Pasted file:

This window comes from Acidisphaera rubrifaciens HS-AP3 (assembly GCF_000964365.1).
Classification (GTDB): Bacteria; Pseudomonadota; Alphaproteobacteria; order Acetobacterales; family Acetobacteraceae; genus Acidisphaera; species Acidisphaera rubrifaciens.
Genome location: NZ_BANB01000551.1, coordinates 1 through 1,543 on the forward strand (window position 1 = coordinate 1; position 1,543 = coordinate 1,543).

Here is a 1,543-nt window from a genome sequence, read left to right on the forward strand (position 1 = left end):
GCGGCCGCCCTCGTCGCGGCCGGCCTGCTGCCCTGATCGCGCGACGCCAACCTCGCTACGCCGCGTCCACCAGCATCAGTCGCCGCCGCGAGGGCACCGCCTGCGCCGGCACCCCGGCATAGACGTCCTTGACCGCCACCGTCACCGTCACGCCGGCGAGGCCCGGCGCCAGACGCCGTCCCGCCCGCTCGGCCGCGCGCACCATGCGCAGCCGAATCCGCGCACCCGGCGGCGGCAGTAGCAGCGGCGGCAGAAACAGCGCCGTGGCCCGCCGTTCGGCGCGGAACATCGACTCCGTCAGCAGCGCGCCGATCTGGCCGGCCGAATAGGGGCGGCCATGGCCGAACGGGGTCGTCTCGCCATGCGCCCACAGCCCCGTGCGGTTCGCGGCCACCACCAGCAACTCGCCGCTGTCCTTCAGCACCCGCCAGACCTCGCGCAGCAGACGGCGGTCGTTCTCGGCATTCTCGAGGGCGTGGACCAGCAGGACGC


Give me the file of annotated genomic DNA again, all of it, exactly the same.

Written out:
This window comes from Acidisphaera rubrifaciens HS-AP3 (assembly GCF_000964365.1).
Classification (GTDB): Bacteria; Pseudomonadota; Alphaproteobacteria; order Acetobacterales; family Acetobacteraceae; genus Acidisphaera; species Acidisphaera rubrifaciens.
Genome location: NZ_BANB01000551.1, coordinates 1 through 1,543 on the forward strand (window position 1 = coordinate 1; position 1,543 = coordinate 1,543).

Here is a 1,543-nt window from a genome sequence, read left to right on the forward strand (position 1 = left end):
GCGGCCGCCCTCGTCGCGGCCGGCCTGCTGCCCTGATCGCGCGACGCCAACCTCGCTACGCCGCGTCCACCAGCATCAGTCGCCGCCGCGAGGGCACCGCCTGCGCCGGCACCCCGGCATAGACGTCCTTGACCGCCACCGTCACCGTCACGCCGGCGAGGCCCGGCGCCAGACGCCGTCCCGCCCGCTCGGCCGCGCGCACCATGCGCAGCCGAATCCGCGCACCCGGCGGCGGCAGTAGCAGCGGCGGCAGAAACAGCGCCGTGGCCCGCCGTTCGGCGCGGAACATCGACTCCGTCAGCAGCGCGCCGATCTGGCCGGCCGAATAGGGGCGGCCATGGCCGAACGGGGTCGTCTCGCCATGCGCCCACAGCCCCGTGCGGTTCGCGGCCACCACCAGCAACTCGCCGCTGTCCTTCAGCACCCGCCAGACCTCGCGCAGCAGACGGCGGTCGTTCTCGGCATTCTCGAGGGCGTGGACCAGCAGGACGC